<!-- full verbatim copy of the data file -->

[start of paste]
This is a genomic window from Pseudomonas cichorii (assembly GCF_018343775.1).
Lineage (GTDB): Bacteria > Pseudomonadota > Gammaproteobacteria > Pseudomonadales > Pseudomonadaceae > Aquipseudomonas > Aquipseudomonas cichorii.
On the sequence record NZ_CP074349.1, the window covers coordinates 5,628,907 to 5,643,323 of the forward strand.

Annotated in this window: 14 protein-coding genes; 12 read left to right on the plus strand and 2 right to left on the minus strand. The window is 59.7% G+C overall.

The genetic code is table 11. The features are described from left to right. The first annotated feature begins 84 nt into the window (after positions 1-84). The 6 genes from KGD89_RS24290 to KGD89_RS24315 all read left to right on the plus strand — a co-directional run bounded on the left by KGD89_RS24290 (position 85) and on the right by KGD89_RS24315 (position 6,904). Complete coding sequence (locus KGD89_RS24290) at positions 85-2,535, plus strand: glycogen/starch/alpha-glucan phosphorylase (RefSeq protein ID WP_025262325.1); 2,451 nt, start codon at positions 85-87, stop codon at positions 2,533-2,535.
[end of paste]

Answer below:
This is a genomic window from Pseudomonas cichorii (assembly GCF_018343775.1).
Lineage (GTDB): Bacteria > Pseudomonadota > Gammaproteobacteria > Pseudomonadales > Pseudomonadaceae > Aquipseudomonas > Aquipseudomonas cichorii.
On the sequence record NZ_CP074349.1, the window covers coordinates 5,628,907 to 5,643,323 of the forward strand.

Annotated in this window: 14 protein-coding genes; 12 read left to right on the plus strand and 2 right to left on the minus strand. The window is 59.7% G+C overall.

The genetic code is table 11. The features are described from left to right. The first annotated feature begins 84 nt into the window (after positions 1-84). The 6 genes from KGD89_RS24290 to KGD89_RS24315 all read left to right on the plus strand — a co-directional run bounded on the left by KGD89_RS24290 (position 85) and on the right by KGD89_RS24315 (position 6,904). Complete coding sequence (locus KGD89_RS24290) at positions 85-2,535, plus strand: glycogen/starch/alpha-glucan phosphorylase (RefSeq protein ID WP_025262325.1); 2,451 nt, start codon at positions 85-87, stop codon at positions 2,533-2,535.